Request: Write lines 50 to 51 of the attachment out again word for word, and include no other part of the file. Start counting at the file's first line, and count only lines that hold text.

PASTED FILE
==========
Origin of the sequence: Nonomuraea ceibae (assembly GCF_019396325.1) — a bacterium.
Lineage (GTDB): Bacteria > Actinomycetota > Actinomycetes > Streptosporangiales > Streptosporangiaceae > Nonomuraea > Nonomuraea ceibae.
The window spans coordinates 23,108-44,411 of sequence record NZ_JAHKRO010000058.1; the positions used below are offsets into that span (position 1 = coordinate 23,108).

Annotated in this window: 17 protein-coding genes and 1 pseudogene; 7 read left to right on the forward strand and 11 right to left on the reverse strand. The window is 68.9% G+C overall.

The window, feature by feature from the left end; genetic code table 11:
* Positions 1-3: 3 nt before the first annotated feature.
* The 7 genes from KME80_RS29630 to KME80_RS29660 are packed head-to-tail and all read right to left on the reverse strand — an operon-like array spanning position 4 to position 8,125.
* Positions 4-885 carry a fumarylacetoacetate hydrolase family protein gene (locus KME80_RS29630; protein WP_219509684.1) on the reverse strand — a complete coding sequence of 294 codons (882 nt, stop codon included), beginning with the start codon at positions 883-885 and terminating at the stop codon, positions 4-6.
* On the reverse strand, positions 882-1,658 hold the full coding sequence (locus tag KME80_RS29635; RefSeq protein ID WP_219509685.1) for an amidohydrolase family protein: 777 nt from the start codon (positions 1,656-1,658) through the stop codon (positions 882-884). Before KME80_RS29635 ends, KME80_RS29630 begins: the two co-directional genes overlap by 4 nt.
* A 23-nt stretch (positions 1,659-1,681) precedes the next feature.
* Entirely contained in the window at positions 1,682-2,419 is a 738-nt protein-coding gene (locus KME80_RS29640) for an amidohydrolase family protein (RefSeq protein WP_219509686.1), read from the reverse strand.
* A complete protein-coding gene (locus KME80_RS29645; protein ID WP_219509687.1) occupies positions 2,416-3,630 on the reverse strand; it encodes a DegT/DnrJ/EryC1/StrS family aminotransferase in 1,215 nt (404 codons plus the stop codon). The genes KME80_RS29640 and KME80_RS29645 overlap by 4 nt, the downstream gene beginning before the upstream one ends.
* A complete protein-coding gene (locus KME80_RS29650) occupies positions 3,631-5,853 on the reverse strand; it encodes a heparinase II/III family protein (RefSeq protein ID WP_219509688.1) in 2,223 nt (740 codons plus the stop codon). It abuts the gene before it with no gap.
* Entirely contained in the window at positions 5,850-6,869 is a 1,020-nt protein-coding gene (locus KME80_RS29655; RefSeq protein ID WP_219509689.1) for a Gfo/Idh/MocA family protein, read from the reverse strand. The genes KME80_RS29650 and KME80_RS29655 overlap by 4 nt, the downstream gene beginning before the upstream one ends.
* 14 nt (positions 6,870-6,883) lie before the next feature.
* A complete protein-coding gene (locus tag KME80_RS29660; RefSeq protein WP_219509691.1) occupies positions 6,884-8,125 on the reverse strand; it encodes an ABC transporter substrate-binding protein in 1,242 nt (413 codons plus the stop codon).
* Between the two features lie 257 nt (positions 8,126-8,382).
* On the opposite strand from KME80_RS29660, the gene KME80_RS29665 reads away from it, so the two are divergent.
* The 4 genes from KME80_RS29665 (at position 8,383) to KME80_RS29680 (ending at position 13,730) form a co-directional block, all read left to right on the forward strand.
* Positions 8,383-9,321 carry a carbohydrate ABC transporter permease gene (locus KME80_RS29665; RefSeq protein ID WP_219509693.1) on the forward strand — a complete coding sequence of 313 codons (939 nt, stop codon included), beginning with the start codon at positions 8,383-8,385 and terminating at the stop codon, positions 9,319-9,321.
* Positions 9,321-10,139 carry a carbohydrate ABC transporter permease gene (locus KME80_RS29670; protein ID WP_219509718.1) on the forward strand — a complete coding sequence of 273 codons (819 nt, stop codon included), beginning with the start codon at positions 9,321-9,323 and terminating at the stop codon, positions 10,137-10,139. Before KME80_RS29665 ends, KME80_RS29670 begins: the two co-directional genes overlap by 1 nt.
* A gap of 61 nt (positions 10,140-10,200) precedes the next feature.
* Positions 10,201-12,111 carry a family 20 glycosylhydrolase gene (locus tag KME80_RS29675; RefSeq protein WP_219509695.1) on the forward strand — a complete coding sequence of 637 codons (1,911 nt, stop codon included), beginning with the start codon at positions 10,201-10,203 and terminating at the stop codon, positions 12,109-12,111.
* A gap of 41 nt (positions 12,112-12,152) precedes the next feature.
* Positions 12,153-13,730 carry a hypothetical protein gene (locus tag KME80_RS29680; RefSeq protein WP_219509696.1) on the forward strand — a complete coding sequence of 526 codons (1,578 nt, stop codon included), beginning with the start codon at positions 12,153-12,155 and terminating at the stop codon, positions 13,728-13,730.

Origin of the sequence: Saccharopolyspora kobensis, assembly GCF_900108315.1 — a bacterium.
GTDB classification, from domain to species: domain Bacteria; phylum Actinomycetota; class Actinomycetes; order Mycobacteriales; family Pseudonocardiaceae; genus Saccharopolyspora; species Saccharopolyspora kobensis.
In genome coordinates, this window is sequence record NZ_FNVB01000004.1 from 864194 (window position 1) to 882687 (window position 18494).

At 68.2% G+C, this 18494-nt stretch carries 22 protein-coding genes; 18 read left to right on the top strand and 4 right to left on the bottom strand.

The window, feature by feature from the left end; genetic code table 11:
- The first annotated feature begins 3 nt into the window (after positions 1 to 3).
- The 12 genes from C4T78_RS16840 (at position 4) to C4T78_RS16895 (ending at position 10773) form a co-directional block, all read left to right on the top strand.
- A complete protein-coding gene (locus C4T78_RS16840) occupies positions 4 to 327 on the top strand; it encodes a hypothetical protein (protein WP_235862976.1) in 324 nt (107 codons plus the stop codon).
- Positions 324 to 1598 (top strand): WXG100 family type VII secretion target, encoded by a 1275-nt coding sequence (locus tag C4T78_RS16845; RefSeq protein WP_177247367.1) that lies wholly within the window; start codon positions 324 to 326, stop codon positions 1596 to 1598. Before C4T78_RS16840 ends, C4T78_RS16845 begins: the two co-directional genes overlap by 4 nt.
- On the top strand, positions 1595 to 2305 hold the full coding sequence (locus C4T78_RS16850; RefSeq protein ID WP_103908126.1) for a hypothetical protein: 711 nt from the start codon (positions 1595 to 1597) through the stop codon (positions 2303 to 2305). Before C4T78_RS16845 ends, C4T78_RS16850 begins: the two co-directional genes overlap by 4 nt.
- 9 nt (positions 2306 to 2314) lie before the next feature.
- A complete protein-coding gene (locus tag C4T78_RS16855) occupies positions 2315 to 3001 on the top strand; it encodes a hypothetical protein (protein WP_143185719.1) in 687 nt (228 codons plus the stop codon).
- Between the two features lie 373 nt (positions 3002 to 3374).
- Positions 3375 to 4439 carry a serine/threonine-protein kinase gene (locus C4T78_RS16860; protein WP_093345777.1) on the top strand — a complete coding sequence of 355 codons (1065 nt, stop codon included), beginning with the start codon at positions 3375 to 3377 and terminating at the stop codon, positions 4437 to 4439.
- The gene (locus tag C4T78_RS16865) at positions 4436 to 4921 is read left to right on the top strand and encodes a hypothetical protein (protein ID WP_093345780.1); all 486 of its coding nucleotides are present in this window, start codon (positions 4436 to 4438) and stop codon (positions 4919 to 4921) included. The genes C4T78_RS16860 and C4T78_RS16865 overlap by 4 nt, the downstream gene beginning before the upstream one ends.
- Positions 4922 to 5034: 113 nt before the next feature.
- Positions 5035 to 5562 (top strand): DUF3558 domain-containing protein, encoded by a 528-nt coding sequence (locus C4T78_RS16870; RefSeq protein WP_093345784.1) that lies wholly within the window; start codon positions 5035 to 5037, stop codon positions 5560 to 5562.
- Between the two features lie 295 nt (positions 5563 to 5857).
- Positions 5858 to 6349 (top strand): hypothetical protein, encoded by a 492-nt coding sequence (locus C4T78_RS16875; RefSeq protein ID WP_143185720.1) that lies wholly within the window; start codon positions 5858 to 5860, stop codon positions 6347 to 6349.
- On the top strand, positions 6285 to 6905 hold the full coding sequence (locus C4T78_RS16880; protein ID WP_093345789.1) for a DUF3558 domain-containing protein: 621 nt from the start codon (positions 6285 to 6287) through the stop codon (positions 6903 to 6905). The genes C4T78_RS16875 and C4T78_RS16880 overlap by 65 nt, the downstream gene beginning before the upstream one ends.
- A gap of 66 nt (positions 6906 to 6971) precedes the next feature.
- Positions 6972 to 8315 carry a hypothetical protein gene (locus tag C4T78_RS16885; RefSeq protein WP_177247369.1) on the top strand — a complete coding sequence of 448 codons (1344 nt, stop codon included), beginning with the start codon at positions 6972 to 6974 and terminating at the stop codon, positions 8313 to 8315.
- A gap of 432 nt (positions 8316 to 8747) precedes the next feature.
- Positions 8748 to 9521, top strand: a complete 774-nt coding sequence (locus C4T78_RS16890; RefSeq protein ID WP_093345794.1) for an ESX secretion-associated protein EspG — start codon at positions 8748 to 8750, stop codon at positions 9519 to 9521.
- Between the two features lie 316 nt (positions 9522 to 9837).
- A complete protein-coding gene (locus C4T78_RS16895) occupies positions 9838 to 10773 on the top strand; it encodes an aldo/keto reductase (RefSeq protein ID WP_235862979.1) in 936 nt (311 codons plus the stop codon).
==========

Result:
- Between the two features lie 316 nt (positions 9522 to 9837).
- A complete protein-coding gene (locus C4T78_RS16895) occupies positions 9838 to 10773 on the top strand; it encodes an aldo/keto reductase (RefSeq protein ID WP_235862979.1) in 936 nt (311 codons plus the stop codon).